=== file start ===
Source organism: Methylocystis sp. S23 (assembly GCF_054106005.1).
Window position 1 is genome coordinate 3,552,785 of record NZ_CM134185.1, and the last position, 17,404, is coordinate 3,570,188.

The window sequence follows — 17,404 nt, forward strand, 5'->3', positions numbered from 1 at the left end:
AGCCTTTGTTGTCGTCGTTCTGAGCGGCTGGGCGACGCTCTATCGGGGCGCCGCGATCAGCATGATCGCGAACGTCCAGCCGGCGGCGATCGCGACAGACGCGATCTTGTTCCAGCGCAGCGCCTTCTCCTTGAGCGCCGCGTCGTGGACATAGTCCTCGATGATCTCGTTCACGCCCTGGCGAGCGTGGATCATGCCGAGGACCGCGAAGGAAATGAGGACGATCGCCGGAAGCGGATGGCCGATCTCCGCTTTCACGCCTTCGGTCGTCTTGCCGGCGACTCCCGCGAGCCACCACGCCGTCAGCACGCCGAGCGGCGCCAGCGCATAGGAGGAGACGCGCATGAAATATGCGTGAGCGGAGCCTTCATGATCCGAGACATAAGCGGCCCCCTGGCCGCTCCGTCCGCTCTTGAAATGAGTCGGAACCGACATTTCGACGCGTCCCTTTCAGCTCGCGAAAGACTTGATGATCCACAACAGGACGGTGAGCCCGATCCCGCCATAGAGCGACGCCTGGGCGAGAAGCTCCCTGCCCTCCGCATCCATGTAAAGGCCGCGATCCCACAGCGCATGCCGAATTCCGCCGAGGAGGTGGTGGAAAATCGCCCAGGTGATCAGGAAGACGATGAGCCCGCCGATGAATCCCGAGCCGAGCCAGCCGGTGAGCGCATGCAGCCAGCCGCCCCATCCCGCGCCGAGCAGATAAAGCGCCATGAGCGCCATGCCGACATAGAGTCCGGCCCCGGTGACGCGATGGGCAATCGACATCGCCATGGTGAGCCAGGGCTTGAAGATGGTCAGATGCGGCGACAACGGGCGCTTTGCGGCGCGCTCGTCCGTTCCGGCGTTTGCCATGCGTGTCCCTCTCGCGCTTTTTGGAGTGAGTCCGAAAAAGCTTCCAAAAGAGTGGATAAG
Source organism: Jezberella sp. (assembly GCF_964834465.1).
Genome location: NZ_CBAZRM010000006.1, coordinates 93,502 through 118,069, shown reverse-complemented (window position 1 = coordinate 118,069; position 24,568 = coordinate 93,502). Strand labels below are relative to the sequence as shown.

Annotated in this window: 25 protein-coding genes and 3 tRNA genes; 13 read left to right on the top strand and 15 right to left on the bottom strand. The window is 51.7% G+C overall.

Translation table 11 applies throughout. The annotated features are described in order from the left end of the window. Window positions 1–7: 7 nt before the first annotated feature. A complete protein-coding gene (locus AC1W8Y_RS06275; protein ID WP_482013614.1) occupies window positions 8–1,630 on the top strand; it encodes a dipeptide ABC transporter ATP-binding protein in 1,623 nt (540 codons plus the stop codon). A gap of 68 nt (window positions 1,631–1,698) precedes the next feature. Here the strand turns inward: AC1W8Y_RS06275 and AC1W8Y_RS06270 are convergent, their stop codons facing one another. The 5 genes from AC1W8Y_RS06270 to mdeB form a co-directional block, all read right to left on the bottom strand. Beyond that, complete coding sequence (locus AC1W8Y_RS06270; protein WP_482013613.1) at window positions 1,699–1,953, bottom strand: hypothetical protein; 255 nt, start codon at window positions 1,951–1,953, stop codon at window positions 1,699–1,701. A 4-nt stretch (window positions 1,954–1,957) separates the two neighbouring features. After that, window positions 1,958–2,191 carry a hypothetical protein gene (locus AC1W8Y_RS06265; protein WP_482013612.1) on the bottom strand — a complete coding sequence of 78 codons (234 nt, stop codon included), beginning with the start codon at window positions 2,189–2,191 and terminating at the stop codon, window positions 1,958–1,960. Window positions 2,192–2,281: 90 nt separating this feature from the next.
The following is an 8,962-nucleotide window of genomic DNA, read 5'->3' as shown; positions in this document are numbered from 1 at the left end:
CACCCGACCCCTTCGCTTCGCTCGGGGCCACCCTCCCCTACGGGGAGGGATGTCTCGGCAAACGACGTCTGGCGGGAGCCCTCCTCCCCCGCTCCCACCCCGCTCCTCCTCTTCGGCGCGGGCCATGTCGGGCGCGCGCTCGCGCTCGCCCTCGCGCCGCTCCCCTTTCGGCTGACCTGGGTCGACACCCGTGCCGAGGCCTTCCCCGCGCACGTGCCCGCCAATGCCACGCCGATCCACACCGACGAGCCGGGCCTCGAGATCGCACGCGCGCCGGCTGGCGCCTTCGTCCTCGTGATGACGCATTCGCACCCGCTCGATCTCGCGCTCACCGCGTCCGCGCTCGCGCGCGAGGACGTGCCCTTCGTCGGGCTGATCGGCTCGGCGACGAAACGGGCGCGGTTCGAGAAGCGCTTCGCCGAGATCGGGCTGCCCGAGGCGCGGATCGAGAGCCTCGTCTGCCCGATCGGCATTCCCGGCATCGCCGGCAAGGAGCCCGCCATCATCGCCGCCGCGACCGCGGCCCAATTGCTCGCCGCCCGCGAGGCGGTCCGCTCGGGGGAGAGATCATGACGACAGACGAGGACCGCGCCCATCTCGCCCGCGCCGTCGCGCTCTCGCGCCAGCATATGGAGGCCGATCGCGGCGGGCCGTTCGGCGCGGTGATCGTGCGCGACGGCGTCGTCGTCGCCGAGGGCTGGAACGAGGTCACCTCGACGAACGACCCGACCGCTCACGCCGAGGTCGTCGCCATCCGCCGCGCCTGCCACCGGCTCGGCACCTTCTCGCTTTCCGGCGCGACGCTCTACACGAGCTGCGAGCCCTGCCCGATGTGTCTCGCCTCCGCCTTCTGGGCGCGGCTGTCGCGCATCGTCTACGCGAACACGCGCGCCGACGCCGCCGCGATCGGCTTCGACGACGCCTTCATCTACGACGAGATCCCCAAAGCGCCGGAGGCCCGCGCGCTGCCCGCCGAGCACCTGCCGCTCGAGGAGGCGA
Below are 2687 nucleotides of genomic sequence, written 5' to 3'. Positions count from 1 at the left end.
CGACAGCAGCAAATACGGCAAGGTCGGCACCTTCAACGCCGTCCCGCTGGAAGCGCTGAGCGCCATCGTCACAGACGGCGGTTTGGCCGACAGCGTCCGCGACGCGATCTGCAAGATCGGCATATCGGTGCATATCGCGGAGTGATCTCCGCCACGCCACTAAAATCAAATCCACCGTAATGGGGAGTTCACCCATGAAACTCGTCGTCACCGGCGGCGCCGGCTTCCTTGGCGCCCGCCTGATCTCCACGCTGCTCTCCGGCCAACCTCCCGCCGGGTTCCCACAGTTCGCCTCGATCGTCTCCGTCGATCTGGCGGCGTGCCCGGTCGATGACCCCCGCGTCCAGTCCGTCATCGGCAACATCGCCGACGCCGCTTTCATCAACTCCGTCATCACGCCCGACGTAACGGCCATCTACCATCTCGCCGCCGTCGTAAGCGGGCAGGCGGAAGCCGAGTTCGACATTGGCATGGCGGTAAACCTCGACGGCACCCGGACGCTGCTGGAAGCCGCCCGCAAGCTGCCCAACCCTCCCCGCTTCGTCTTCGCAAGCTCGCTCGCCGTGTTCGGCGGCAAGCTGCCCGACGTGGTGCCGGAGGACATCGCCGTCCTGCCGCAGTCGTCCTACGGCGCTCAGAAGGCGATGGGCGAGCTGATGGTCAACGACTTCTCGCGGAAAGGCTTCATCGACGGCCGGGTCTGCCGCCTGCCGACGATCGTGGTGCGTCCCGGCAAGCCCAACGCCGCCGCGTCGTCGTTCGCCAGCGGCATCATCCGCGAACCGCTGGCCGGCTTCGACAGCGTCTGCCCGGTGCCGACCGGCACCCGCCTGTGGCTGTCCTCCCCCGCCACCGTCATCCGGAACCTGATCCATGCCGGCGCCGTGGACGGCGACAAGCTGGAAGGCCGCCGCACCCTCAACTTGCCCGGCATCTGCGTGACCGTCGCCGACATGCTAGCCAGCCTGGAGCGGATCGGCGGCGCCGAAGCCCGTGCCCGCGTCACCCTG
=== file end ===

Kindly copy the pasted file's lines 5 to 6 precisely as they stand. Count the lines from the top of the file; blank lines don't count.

Source organism: Jezberella sp. (assembly GCF_964834465.1).
Genome location: NZ_CBAZRM010000006.1, coordinates 93,502 through 118,069, shown reverse-complemented (window position 1 = coordinate 118,069; position 24,568 = coordinate 93,502). Strand labels below are relative to the sequence as shown.